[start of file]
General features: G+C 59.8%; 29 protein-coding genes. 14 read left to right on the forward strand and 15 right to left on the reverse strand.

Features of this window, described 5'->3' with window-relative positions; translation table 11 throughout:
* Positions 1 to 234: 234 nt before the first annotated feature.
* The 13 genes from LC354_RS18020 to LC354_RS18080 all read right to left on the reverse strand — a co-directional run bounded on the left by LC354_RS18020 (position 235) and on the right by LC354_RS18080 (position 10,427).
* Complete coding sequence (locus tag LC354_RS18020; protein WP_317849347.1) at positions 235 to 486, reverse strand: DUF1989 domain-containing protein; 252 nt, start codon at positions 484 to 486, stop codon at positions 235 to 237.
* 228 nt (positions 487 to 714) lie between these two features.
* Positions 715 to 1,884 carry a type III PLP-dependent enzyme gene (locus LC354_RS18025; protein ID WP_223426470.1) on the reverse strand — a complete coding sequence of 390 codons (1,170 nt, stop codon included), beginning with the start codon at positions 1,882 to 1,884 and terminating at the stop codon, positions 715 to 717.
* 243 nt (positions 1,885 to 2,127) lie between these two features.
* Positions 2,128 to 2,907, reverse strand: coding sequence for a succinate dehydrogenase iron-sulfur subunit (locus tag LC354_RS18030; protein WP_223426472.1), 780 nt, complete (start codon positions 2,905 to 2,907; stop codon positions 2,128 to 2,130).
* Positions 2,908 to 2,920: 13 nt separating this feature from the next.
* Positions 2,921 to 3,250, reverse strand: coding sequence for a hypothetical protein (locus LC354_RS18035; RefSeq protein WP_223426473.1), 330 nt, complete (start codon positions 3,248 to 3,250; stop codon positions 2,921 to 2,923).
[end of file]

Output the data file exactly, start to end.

General features: G+C 59.8%; 29 protein-coding genes. 14 read left to right on the forward strand and 15 right to left on the reverse strand.

Features of this window, described 5'->3' with window-relative positions; translation table 11 throughout:
* Positions 1 to 234: 234 nt before the first annotated feature.
* The 13 genes from LC354_RS18020 to LC354_RS18080 all read right to left on the reverse strand — a co-directional run bounded on the left by LC354_RS18020 (position 235) and on the right by LC354_RS18080 (position 10,427).
* Complete coding sequence (locus tag LC354_RS18020; protein WP_317849347.1) at positions 235 to 486, reverse strand: DUF1989 domain-containing protein; 252 nt, start codon at positions 484 to 486, stop codon at positions 235 to 237.
* 228 nt (positions 487 to 714) lie between these two features.
* Positions 715 to 1,884 carry a type III PLP-dependent enzyme gene (locus LC354_RS18025; protein ID WP_223426470.1) on the reverse strand — a complete coding sequence of 390 codons (1,170 nt, stop codon included), beginning with the start codon at positions 1,882 to 1,884 and terminating at the stop codon, positions 715 to 717.
* 243 nt (positions 1,885 to 2,127) lie between these two features.
* Positions 2,128 to 2,907, reverse strand: coding sequence for a succinate dehydrogenase iron-sulfur subunit (locus tag LC354_RS18030; protein WP_223426472.1), 780 nt, complete (start codon positions 2,905 to 2,907; stop codon positions 2,128 to 2,130).
* Positions 2,908 to 2,920: 13 nt separating this feature from the next.
* Positions 2,921 to 3,250, reverse strand: coding sequence for a hypothetical protein (locus LC354_RS18035; RefSeq protein WP_223426473.1), 330 nt, complete (start codon positions 3,248 to 3,250; stop codon positions 2,921 to 2,923).